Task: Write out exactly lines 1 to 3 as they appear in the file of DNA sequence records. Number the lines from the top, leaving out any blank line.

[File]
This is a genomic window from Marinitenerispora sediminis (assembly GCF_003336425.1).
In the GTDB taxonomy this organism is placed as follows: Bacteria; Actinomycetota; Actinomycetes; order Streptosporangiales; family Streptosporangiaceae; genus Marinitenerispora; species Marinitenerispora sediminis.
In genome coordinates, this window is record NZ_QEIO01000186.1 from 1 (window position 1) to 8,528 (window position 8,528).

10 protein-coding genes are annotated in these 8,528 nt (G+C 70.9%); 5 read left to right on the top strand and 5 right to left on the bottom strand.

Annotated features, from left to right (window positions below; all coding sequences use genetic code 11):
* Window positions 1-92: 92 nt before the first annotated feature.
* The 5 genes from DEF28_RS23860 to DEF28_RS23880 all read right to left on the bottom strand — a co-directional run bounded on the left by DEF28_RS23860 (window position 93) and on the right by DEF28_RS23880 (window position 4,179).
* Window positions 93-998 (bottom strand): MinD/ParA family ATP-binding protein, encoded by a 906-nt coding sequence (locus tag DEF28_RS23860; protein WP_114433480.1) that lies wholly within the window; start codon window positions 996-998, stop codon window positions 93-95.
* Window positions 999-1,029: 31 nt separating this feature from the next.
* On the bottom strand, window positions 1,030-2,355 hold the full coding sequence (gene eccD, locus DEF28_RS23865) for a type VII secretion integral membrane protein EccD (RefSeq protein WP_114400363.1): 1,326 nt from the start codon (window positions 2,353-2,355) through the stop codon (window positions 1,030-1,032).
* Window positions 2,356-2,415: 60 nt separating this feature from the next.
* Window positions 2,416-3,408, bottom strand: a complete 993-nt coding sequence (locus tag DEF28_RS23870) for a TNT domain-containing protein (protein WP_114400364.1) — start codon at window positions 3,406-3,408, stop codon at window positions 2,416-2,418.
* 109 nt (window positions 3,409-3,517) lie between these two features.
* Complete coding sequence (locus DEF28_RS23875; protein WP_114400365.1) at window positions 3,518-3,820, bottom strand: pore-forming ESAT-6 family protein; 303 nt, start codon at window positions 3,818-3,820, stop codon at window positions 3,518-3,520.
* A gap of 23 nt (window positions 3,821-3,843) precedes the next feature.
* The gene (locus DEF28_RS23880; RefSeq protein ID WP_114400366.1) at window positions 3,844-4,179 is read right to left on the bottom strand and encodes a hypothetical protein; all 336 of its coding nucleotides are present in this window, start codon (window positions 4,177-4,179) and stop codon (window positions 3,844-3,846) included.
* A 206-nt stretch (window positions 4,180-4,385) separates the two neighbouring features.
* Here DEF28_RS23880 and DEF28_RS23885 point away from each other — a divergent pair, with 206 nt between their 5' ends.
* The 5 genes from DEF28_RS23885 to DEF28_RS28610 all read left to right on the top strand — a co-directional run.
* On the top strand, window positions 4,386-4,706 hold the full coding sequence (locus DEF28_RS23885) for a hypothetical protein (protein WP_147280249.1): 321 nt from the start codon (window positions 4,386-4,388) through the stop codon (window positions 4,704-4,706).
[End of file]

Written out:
This is a genomic window from Marinitenerispora sediminis (assembly GCF_003336425.1).
In the GTDB taxonomy this organism is placed as follows: Bacteria; Actinomycetota; Actinomycetes; order Streptosporangiales; family Streptosporangiaceae; genus Marinitenerispora; species Marinitenerispora sediminis.
In genome coordinates, this window is record NZ_QEIO01000186.1 from 1 (window position 1) to 8,528 (window position 8,528).